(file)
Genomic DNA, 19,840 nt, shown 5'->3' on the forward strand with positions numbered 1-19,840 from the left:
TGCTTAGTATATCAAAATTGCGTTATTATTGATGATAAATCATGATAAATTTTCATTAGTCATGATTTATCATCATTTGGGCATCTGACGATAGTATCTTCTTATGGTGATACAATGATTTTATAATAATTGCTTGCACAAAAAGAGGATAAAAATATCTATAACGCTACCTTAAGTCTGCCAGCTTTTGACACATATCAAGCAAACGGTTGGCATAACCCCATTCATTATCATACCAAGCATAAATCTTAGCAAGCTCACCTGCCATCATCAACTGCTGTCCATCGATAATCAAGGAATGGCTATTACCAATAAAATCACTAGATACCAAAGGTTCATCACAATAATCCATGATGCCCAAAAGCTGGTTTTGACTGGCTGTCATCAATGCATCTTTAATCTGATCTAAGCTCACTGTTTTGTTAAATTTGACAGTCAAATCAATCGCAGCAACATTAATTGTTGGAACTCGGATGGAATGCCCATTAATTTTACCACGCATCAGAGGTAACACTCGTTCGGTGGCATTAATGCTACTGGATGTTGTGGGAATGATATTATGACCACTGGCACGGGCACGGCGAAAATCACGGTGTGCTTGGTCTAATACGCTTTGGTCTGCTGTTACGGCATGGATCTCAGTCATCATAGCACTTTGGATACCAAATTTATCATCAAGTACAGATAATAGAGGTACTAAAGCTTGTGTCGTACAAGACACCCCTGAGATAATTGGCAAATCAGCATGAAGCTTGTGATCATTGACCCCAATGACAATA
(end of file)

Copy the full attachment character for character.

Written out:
Genomic DNA, 19,840 nt, shown 5'->3' on the forward strand with positions numbered 1-19,840 from the left:
TGCTTAGTATATCAAAATTGCGTTATTATTGATGATAAATCATGATAAATTTTCATTAGTCATGATTTATCATCATTTGGGCATCTGACGATAGTATCTTCTTATGGTGATACAATGATTTTATAATAATTGCTTGCACAAAAAGAGGATAAAAATATCTATAACGCTACCTTAAGTCTGCCAGCTTTTGACACATATCAAGCAAACGGTTGGCATAACCCCATTCATTATCATACCAAGCATAAATCTTAGCAAGCTCACCTGCCATCATCAACTGCTGTCCATCGATAATCAAGGAATGGCTATTACCAATAAAATCACTAGATACCAAAGGTTCATCACAATAATCCATGATGCCCAAAAGCTGGTTTTGACTGGCTGTCATCAATGCATCTTTAATCTGATCTAAGCTCACTGTTTTGTTAAATTTGACAGTCAAATCAATCGCAGCAACATTAATTGTTGGAACTCGGATGGAATGCCCATTAATTTTACCACGCATCAGAGGTAACACTCGTTCGGTGGCATTAATGCTACTGGATGTTGTGGGAATGATATTATGACCACTGGCACGGGCACGGCGAAAATCACGGTGTGCTTGGTCTAATACGCTTTGGTCTGCTGTTACGGCATGGATCTCAGTCATCATAGCACTTTGGATACCAAATTTATCATCAAGTACAGATAATAGAGGTACTAAAGCTTGTGTCGTACAAGACACCCCTGAGATAATTGGCAAATCAGCATGAAGCTTGTGATCATTGACCCCAATGACAATA